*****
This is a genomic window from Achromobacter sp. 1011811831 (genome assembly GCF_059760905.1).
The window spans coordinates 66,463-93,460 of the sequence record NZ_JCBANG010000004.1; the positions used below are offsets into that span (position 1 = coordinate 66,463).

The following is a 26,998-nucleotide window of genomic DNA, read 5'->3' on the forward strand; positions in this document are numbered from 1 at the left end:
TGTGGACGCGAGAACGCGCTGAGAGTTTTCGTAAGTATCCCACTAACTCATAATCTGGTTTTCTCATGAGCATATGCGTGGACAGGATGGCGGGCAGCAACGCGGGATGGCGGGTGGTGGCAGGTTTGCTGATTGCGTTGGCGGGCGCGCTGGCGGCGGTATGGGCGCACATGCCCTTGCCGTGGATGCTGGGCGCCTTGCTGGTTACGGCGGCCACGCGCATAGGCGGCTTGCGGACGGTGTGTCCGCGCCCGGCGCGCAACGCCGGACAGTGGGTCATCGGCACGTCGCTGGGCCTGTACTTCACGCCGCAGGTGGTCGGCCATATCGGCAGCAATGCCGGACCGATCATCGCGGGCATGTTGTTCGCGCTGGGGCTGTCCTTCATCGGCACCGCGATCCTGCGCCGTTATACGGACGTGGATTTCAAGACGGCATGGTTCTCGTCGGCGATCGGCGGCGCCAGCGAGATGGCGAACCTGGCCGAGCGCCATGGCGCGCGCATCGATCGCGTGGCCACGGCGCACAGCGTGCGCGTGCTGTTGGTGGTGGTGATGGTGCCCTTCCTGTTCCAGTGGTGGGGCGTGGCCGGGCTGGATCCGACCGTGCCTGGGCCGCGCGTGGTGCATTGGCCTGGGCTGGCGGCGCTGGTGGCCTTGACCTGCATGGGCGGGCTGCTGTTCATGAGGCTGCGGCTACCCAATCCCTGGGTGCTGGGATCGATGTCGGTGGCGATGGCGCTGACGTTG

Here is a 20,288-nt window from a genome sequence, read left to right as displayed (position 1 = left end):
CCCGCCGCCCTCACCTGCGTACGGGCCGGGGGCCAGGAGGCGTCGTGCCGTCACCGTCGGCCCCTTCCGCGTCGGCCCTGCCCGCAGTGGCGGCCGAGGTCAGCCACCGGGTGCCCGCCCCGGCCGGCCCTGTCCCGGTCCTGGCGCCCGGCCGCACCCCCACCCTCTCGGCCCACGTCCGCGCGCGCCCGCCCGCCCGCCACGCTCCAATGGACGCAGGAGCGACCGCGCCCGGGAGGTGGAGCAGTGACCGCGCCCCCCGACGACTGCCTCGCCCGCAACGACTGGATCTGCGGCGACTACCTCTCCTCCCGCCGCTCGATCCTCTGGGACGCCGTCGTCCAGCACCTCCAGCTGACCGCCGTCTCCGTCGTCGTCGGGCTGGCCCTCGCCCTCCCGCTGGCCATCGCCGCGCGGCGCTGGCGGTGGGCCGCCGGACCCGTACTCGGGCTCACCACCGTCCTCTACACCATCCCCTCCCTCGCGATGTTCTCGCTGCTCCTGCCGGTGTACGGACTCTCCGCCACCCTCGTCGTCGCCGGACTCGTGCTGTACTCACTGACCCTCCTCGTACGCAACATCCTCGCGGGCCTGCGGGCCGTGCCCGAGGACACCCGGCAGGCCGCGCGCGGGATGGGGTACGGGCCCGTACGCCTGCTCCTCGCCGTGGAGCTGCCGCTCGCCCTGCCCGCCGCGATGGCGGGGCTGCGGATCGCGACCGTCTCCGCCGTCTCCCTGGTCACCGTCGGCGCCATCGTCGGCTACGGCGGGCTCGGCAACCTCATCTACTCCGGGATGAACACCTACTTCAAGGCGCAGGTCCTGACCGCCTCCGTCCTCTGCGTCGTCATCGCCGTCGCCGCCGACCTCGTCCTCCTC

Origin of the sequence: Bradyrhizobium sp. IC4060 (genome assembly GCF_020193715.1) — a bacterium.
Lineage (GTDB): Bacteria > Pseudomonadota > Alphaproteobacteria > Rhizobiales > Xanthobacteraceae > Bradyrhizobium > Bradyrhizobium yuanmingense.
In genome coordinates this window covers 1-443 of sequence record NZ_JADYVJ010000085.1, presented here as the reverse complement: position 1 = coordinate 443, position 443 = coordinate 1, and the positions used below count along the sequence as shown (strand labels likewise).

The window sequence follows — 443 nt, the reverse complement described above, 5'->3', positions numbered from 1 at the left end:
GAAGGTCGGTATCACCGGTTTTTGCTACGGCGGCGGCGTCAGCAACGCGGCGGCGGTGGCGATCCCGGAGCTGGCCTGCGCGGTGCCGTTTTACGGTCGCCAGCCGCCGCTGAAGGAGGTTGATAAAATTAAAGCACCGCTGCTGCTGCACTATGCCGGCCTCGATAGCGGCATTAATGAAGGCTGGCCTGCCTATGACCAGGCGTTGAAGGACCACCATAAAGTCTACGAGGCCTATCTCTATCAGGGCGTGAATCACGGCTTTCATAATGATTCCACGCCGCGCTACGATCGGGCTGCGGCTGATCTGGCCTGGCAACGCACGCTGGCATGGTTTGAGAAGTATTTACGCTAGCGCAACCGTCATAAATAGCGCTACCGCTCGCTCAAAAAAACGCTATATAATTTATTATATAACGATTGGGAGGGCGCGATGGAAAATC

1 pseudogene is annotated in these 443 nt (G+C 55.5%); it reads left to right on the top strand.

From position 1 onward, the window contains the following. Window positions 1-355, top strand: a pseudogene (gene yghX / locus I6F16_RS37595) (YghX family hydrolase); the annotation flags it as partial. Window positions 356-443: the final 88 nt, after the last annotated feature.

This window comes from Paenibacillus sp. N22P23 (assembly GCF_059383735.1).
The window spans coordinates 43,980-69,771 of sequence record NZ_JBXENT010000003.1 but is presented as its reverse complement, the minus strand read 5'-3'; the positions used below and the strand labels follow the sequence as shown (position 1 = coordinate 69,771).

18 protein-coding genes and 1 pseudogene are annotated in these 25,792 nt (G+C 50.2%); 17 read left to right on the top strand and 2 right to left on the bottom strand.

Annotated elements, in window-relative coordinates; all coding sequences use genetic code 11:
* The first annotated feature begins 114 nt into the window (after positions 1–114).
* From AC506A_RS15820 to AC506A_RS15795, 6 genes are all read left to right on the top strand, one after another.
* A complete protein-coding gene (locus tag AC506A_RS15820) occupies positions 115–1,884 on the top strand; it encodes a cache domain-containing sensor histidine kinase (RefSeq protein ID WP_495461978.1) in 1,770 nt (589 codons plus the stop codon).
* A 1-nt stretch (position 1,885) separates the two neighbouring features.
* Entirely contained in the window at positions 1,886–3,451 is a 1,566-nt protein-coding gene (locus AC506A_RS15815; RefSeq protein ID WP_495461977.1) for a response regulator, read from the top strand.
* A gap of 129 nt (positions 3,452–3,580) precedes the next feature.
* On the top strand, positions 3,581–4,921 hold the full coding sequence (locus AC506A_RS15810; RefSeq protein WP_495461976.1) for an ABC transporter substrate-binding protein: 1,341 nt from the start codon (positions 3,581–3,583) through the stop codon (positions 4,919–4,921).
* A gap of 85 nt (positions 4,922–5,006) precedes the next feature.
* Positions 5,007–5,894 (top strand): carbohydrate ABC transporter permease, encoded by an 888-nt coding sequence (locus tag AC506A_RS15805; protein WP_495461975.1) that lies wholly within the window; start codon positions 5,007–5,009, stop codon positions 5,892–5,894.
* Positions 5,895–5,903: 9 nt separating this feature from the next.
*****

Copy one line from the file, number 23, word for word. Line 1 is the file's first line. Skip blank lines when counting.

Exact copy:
* A gap of 129 nt (positions 3,452–3,580) precedes the next feature.